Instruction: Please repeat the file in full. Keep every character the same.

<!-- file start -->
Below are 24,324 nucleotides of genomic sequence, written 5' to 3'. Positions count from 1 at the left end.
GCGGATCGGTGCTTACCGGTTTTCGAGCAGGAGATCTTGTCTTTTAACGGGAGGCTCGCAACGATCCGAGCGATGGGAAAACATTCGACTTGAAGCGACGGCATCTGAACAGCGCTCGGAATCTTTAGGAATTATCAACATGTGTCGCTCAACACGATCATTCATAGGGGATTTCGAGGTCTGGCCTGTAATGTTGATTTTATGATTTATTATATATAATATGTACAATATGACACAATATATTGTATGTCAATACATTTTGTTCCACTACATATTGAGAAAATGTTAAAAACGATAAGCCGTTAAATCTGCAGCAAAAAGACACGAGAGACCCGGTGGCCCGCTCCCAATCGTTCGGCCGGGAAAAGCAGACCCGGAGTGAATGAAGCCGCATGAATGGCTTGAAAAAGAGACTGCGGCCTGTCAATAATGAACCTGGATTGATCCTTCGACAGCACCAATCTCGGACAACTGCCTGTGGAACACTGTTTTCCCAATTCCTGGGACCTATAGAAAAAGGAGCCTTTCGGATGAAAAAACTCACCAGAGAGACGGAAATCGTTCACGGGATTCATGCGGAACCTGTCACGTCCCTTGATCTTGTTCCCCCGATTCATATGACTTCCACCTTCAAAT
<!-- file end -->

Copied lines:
Below are 24,324 nucleotides of genomic sequence, written 5' to 3'. Positions count from 1 at the left end.
GCGGATCGGTGCTTACCGGTTTTCGAGCAGGAGATCTTGTCTTTTAACGGGAGGCTCGCAACGATCCGAGCGATGGGAAAACATTCGACTTGAAGCGACGGCATCTGAACAGCGCTCGGAATCTTTAGGAATTATCAACATGTGTCGCTCAACACGATCATTCATAGGGGATTTCGAGGTCTGGCCTGTAATGTTGATTTTATGATTTATTATATATAATATGTACAATATGACACAATATATTGTATGTCAATACATTTTGTTCCACTACATATTGAGAAAATGTTAAAAACGATAAGCCGTTAAATCTGCAGCAAAAAGACACGAGAGACCCGGTGGCCCGCTCCCAATCGTTCGGCCGGGAAAAGCAGACCCGGAGTGAATGAAGCCGCATGAATGGCTTGAAAAAGAGACTGCGGCCTGTCAATAATGAACCTGGATTGATCCTTCGACAGCACCAATCTCGGACAACTGCCTGTGGAACACTGTTTTCCCAATTCCTGGGACCTATAGAAAAAGGAGCCTTTCGGATGAAAAAACTCACCAGAGAGACGGAAATCGTTCACGGGATTCATGCGGAACCTGTCACGTCCCTTGATCTTGTTCCCCCGATTCATATGACTTCCACCTTCAAAT